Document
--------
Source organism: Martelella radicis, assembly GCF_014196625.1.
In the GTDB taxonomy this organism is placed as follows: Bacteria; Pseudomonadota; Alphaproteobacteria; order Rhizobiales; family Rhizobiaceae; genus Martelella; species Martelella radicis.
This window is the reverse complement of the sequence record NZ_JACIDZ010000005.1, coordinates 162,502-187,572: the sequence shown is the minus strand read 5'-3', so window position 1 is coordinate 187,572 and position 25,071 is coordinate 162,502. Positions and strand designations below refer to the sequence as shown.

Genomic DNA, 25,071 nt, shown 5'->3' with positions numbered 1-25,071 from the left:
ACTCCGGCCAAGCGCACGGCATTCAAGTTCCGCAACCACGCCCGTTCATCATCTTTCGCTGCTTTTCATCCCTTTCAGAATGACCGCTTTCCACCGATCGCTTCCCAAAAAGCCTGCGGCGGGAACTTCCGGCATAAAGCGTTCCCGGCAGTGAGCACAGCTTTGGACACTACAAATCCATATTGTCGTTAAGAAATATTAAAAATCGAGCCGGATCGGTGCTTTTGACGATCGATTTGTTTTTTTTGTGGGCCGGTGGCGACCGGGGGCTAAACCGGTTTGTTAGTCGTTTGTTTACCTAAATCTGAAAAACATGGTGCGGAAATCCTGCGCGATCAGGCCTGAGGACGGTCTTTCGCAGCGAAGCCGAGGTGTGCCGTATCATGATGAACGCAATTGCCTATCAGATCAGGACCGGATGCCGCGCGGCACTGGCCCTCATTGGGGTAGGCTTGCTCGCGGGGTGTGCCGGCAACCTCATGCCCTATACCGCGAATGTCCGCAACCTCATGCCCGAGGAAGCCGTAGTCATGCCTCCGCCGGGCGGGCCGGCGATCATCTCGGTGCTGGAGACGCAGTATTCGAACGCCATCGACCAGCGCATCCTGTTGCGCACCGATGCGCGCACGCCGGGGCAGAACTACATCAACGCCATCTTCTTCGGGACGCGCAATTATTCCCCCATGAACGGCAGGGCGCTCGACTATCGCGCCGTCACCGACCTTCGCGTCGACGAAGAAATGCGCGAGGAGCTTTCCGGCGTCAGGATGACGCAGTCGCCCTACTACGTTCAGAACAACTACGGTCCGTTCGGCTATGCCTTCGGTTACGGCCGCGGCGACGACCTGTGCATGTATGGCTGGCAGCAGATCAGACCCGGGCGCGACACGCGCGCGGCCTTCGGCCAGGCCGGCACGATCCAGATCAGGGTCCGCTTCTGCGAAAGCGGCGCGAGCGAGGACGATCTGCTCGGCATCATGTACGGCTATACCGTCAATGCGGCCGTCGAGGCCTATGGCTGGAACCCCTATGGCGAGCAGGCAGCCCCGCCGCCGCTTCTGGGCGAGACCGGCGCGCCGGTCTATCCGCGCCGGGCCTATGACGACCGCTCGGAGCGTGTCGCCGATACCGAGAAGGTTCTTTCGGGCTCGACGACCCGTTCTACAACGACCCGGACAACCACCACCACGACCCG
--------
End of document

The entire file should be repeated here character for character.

Source organism: Martelella radicis, assembly GCF_014196625.1.
In the GTDB taxonomy this organism is placed as follows: Bacteria; Pseudomonadota; Alphaproteobacteria; order Rhizobiales; family Rhizobiaceae; genus Martelella; species Martelella radicis.
This window is the reverse complement of the sequence record NZ_JACIDZ010000005.1, coordinates 162,502-187,572: the sequence shown is the minus strand read 5'-3', so window position 1 is coordinate 187,572 and position 25,071 is coordinate 162,502. Positions and strand designations below refer to the sequence as shown.

Genomic DNA, 25,071 nt, shown 5'->3' with positions numbered 1-25,071 from the left:
ACTCCGGCCAAGCGCACGGCATTCAAGTTCCGCAACCACGCCCGTTCATCATCTTTCGCTGCTTTTCATCCCTTTCAGAATGACCGCTTTCCACCGATCGCTTCCCAAAAAGCCTGCGGCGGGAACTTCCGGCATAAAGCGTTCCCGGCAGTGAGCACAGCTTTGGACACTACAAATCCATATTGTCGTTAAGAAATATTAAAAATCGAGCCGGATCGGTGCTTTTGACGATCGATTTGTTTTTTTTGTGGGCCGGTGGCGACCGGGGGCTAAACCGGTTTGTTAGTCGTTTGTTTACCTAAATCTGAAAAACATGGTGCGGAAATCCTGCGCGATCAGGCCTGAGGACGGTCTTTCGCAGCGAAGCCGAGGTGTGCCGTATCATGATGAACGCAATTGCCTATCAGATCAGGACCGGATGCCGCGCGGCACTGGCCCTCATTGGGGTAGGCTTGCTCGCGGGGTGTGCCGGCAACCTCATGCCCTATACCGCGAATGTCCGCAACCTCATGCCCGAGGAAGCCGTAGTCATGCCTCCGCCGGGCGGGCCGGCGATCATCTCGGTGCTGGAGACGCAGTATTCGAACGCCATCGACCAGCGCATCCTGTTGCGCACCGATGCGCGCACGCCGGGGCAGAACTACATCAACGCCATCTTCTTCGGGACGCGCAATTATTCCCCCATGAACGGCAGGGCGCTCGACTATCGCGCCGTCACCGACCTTCGCGTCGACGAAGAAATGCGCGAGGAGCTTTCCGGCGTCAGGATGACGCAGTCGCCCTACTACGTTCAGAACAACTACGGTCCGTTCGGCTATGCCTTCGGTTACGGCCGCGGCGACGACCTGTGCATGTATGGCTGGCAGCAGATCAGACCCGGGCGCGACACGCGCGCGGCCTTCGGCCAGGCCGGCACGATCCAGATCAGGGTCCGCTTCTGCGAAAGCGGCGCGAGCGAGGACGATCTGCTCGGCATCATGTACGGCTATACCGTCAATGCGGCCGTCGAGGCCTATGGCTGGAACCCCTATGGCGAGCAGGCAGCCCCGCCGCCGCTTCTGGGCGAGACCGGCGCGCCGGTCTATCCGCGCCGGGCCTATGACGACCGCTCGGAGCGTGTCGCCGATACCGAGAAGGTTCTTTCGGGCTCGACGACCCGTTCTACAACGACCCGGACAACCACCACCACGACCCG